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Wyoming bill would bar utilities from using wind or solar energy

SENATE FILE NO. SF0071 details the Electricity Production Standard for the state of Wyoming, and it’s a real doozy. It is being sponsored by two state senators and seven state representatives, all Republicans, of course.

Inside Climate News is calling the bill an attack on clean energy in Wyoming, and possibly the nation. And what’s really absurd is that it is coming at a time when the cost of using clean energy sources has plummeted across the country, as we seek to remedy the impacts of climate change.

A Wyoming coal mine.

A Wyoming coal mine.
Bureau of Land Management


There are only six permissible resources allowed for the generation of electricity in the state, coal, natural gas, hydroelectric, something called a “net metering” system, nuclear power and oil. Wind and solar are not included with the exception that they are for individual use only, reports the Star Tribune.

Utility companies are mandated to use the approved sources to meet 95 percent of the state’s electricity needs by 2018 and 100 percent of the state’s power needs by 2019. Bottom line — using power from utility-scale wind, solar and other renewable projects would be outlawed under this legislation.

In 2011  Wyoming accounted for 9 percent of U.S. marketed natural gas production  3rd in nation (EIA...

In 2011, Wyoming accounted for 9 percent of U.S. marketed natural gas production, 3rd in nation (EIA, 2013).
University of Wyoming/School of Energy Resources


Now utility companies can sell electricity generated by wind or solar power outside the state without paying a penalty. But they will be charged a fine of $10.00 per kilowatt hour if they give any electricity to state residents.

Wyoming’s dependence on coal
You could believe it when I say many of the lawmakers backing the bill are from top coal-producing counties in the state. Coal production has been the backbone of Wyoming’s economy since the 1970s and has provided the most stable source of tax revenues for the state over the past four decades.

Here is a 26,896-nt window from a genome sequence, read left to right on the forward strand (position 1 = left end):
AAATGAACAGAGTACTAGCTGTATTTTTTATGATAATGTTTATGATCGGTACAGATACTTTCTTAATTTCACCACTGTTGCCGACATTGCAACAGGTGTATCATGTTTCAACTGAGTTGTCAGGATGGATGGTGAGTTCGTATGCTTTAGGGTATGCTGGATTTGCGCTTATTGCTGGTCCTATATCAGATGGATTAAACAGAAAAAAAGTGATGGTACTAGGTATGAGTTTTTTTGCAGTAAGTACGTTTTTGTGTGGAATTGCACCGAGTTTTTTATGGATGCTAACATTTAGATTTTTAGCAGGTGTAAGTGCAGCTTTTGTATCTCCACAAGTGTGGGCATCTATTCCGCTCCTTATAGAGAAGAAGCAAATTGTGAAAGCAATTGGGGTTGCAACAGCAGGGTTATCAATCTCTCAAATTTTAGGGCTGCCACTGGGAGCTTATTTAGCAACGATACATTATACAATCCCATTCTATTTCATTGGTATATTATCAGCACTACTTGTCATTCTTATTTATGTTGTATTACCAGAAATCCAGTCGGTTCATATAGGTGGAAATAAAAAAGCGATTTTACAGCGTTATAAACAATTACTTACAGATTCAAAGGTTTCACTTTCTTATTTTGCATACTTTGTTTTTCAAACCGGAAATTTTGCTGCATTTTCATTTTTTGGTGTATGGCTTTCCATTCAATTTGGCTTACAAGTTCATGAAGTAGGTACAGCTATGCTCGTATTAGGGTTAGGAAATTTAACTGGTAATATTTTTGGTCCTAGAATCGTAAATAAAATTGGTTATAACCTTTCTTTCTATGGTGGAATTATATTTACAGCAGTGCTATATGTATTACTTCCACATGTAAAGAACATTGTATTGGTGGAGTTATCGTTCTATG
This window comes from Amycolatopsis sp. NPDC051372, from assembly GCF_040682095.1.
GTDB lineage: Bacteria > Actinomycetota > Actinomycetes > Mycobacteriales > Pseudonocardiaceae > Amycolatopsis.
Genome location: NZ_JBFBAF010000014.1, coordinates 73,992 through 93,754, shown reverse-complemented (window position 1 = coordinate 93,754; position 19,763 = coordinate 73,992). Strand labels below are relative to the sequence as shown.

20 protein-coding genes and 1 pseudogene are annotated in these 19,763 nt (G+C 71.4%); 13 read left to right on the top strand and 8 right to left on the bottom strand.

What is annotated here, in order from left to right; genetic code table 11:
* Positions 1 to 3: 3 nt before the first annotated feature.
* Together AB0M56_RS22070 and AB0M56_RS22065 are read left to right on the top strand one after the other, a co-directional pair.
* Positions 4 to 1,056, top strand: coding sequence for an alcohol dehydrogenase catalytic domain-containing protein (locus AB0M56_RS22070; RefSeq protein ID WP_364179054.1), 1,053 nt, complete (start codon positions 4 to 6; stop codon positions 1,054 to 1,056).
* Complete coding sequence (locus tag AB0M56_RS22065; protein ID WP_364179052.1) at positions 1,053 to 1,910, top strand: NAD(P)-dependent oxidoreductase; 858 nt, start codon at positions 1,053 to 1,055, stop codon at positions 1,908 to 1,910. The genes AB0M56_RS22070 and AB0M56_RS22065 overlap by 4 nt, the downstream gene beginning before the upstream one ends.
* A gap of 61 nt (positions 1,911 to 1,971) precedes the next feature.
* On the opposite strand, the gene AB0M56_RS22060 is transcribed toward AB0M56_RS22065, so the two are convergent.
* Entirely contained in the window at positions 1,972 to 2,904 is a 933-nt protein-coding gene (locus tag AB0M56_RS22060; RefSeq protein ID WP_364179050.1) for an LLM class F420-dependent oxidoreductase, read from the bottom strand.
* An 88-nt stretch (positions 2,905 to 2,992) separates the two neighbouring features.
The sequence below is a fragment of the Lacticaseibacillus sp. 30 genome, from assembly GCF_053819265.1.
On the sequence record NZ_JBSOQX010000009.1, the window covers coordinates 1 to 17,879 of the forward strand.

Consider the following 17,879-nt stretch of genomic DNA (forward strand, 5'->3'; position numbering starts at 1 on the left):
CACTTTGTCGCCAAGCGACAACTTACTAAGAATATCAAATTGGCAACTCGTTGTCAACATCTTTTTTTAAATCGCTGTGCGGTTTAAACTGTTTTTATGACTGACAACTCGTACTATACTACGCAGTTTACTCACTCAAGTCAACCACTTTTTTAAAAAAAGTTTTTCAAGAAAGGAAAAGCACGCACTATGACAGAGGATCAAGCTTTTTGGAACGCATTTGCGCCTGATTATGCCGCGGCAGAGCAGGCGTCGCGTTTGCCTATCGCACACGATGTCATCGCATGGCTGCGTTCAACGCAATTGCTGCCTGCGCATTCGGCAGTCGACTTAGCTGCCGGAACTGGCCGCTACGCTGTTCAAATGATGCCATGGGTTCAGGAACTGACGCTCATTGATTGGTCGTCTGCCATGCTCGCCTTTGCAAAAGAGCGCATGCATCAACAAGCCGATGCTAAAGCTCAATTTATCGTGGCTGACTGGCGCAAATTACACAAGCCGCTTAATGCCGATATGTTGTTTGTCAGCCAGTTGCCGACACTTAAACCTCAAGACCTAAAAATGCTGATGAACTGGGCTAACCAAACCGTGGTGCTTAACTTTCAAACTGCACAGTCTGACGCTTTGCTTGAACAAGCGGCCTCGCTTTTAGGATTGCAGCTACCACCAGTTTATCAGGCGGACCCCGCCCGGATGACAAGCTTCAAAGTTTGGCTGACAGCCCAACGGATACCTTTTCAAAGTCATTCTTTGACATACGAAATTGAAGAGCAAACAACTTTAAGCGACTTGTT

And the proposed legislation is a last ditch effort to save a coal industry that has already been crippled because of plummeting oil, gas and coal prices over the past few years. This is one reason it was so important that Donald Trump win the election in November. With Trump, there was a very good chance that regulations would be rolled back, energizing the coal industry in the state.

Trump’s energy platform is primarily about deregulation, including a promise to kill the Clean Power Plan, which is under consideration by the courts. Under the plan, coal production in Western states would fall by 155 million tons between 2015 and 2040. And two-thirds of that coal comes from the Powder River Basin in northern Wyoming and Montana, according to a story in the Star Tribune in October 2016.

Written By

Karen Graham is Digital Journal's Editor-at-Large for environmental news. Karen's view of what is happening in our world is colored by her love of history and how the past influences events taking place today. Her belief in man's part in the care of the planet and our environment has led her to focus on the need for action in dealing with climate change. It was said by Geoffrey C. Ward, "Journalism is merely history's first draft." Everyone who writes about what is happening today is indeed, writing a small part of our history.

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